I understand the electrical requirements but my thinking was that the two of us could get by with a smaller capacity 12v pump when we're on the hook (at marinas, we're usually on dockside water).  Add in the inherent inefficiency of inverting from 12v to 115v for a small bonus.  The other issue is that when the house batteries are low, the inverter shuts down while a 12v pump would continue to work, albeit at reduced capacity but enough for a flush or two after a 4 a.m. nature call (an important consideration at our age).  But I agree that a parallel pump, tee'd off on the suction side before the check valve, is probably the best of all worlds.

I had Par diaphrams on my last boat for both the fresh water supply and shower discharge.  They worked pretty well for four of us, although the shower discharge was a maintenance issue, even with a strainer attached.  A little noisier than the newer centrifical pumps but still a real good unit.

John



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Pete37
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Posted: December 16 2006 at 00:13 | IP Logged Quote Pete37

Hi John,

It doesn't have to be a PAR pump.  I used PAR as an example because I have a collection of four just waiting for an application.  West Marine (p. 411) sells an Automatic Pressure Water Pump with a 5.0 gpm capacity for only $159.99.  It draws only 11.5 amps DC so the wiring harness wouldn't be too heavy.  There are also two similar Shurflo pumps on the same page.  They are usually used as the primary pump on boats in the 30-40 foot length range but would do nicely for light sink, shower and toilet loads on a 46-50 foot boat when the AC pump and/or dockside water is off.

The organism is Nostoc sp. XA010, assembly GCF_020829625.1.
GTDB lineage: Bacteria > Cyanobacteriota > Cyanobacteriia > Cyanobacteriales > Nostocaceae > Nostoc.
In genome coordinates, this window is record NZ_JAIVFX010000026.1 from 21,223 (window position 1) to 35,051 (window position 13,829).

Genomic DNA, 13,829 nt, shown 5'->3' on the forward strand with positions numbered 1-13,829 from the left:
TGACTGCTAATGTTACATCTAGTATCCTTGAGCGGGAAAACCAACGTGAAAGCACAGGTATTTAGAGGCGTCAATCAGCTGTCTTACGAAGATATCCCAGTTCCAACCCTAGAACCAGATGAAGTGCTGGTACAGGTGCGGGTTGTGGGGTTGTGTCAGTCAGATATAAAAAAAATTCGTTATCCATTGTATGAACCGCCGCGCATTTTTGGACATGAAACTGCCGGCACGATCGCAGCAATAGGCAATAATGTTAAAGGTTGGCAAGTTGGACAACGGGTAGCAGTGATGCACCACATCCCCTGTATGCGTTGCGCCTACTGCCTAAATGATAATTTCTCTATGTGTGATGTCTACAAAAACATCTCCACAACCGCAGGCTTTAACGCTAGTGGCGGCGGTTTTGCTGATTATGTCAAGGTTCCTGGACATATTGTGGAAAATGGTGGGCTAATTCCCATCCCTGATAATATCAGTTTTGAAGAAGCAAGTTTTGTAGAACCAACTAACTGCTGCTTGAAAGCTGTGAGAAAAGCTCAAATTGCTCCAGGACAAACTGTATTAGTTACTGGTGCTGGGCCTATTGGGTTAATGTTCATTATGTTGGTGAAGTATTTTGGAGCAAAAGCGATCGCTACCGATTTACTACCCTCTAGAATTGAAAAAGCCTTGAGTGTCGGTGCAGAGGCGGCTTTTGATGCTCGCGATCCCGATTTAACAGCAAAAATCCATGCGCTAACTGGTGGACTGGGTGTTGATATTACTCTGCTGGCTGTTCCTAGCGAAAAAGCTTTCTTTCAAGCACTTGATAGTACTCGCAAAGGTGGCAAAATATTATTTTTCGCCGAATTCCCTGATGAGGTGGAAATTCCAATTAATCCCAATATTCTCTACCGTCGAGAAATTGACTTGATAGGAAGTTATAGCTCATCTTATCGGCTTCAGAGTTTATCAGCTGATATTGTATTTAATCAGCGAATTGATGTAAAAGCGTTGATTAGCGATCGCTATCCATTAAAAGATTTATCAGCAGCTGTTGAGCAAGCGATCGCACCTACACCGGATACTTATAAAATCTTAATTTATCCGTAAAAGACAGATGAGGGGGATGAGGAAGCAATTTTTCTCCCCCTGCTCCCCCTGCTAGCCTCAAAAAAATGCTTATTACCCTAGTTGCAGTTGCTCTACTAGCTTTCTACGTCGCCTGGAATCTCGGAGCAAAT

You have somewhat restored my confidence in the TEEL pump.  Mine at 20 years is showing signs of age but so far is operating fine.  I've had several occasions where the tank went dry while I was away and the TEEL pump ran dry for hours or days with no problems.

Putting in the tees and one way valves for the DC pump shouldn't be too difficult and there is plenty of space next to the TEEL pump to install the DC pump.  Run a power line to a vacant spot on the lower console Accessory Ciruit Panel and you should be in business for less than $175.

Because of the problems with the polybutylene pipes in Connies I never leave the boat on dockside water.  I simply refill the tank as needed and use the TEEL pump all the time.  This has the advantage that the water in the tank is constantly being replaced so I don't get stale smelly water from the tap.

Pete37

 



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Posted: December 16 2006 at 09:28 | IP Logged Quote Fantasy

Hey Pete,

That's similar to the pump I used for a raw water anchor washdown.  It works very well and is quiet.  The draw is about 138w versus over 800w (+ inverter loss of maybe 20%) for the AC pump.  Although it's an intermittent load, I try to save juice wherever I can.

Re: the Teel, you could open it up to inspect/replace the shaft seal and impeller but as you probably know, you are likely to break off the 20 yr old steel casing bolts (I recall that I broke at least one).  One of those issues that can turn a small job into a big pain.